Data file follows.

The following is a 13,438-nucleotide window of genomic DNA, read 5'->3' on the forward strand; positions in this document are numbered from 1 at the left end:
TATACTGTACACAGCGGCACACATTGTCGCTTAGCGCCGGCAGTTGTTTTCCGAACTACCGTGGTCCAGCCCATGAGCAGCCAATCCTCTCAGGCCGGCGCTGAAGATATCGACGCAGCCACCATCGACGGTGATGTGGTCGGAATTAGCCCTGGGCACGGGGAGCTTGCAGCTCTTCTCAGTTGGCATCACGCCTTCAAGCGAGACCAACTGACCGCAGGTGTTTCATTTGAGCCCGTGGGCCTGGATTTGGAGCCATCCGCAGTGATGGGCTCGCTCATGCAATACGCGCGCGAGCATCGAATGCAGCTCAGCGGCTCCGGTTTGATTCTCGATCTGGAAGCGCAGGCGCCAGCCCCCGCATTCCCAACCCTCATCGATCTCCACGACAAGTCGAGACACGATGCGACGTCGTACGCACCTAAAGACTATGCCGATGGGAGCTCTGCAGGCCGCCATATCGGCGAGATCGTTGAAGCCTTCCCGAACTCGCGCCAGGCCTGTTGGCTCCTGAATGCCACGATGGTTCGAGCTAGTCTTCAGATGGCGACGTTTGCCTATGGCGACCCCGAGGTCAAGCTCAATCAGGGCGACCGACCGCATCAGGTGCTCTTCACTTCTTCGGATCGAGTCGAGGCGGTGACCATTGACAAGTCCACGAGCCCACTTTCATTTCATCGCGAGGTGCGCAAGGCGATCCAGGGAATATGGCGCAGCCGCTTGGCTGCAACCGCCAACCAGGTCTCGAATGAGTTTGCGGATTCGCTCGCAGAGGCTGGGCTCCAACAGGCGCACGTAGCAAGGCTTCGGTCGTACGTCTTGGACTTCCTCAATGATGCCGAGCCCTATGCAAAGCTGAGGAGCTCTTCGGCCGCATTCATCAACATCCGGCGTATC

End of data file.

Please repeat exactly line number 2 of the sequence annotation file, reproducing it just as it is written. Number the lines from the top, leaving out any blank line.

TATACTGTACACAGCGGCACACATTGTCGCTTAGCGCCGGCAGTTGTTTTCCGAACTACCGTGGTCCAGCCCATGAGCAGCCAATCCTCTCAGGCCGGCGCTGAAGATATCGACGCAGCCACCATCGACGGTGATGTGGTCGGAATTAGCCCTGGGCACGGGGAGCTTGCAGCTCTTCTCAGTTGGCATCACGCCTTCAAGCGAGACCAACTGACCGCAGGTGTTTCATTTGAGCCCGTGGGCCTGGATTTGGAGCCATCCGCAGTGATGGGCTCGCTCATGCAATACGCGCGCGAGCATCGAATGCAGCTCAGCGGCTCCGGTTTGATTCTCGATCTGGAAGCGCAGGCGCCAGCCCCCGCATTCCCAACCCTCATCGATCTCCACGACAAGTCGAGACACGATGCGACGTCGTACGCACCTAAAGACTATGCCGATGGGAGCTCTGCAGGCCGCCATATCGGCGAGATCGTTGAAGCCTTCCCGAACTCGCGCCAGGCCTGTTGGCTCCTGAATGCCACGATGGTTCGAGCTAGTCTTCAGATGGCGACGTTTGCCTATGGCGACCCCGAGGTCAAGCTCAATCAGGGCGACCGACCGCATCAGGTGCTCTTCACTTCTTCGGATCGAGTCGAGGCGGTGACCATTGACAAGTCCACGAGCCCACTTTCATTTCATCGCGAGGTGCGCAAGGCGATCCAGGGAATATGGCGCAGCCGCTTGGCTGCAACCGCCAACCAGGTCTCGAATGAGTTTGCGGATTCGCTCGCAGAGGCTGGGCTCCAACAGGCGCACGTAGCAAGGCTTCGGTCGTACGTCTTGGACTTCCTCAATGATGCCGAGCCCTATGCAAAGCTGAGGAGCTCTTCGGCCGCATTCATCAACATCCGGCGTATC